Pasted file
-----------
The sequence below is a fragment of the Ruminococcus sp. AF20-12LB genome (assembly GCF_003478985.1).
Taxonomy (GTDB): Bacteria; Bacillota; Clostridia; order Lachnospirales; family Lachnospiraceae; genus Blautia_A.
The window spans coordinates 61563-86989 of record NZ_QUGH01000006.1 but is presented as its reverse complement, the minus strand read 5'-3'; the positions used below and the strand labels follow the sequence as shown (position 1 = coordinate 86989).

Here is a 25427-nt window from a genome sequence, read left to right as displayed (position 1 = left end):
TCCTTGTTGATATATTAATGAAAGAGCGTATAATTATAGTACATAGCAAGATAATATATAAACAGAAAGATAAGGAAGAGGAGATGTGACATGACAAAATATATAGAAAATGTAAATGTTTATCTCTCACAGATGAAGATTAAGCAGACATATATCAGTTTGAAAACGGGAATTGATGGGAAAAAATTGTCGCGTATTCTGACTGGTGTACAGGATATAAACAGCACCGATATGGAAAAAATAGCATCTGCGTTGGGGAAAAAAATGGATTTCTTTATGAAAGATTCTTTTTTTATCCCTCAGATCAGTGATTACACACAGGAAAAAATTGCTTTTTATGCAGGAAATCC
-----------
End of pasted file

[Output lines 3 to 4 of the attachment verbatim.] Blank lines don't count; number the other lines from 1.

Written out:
The window spans coordinates 61563-86989 of record NZ_QUGH01000006.1 but is presented as its reverse complement, the minus strand read 5'-3'; the positions used below and the strand labels follow the sequence as shown (position 1 = coordinate 86989).

Here is a 25427-nt window from a genome sequence, read left to right as displayed (position 1 = left end):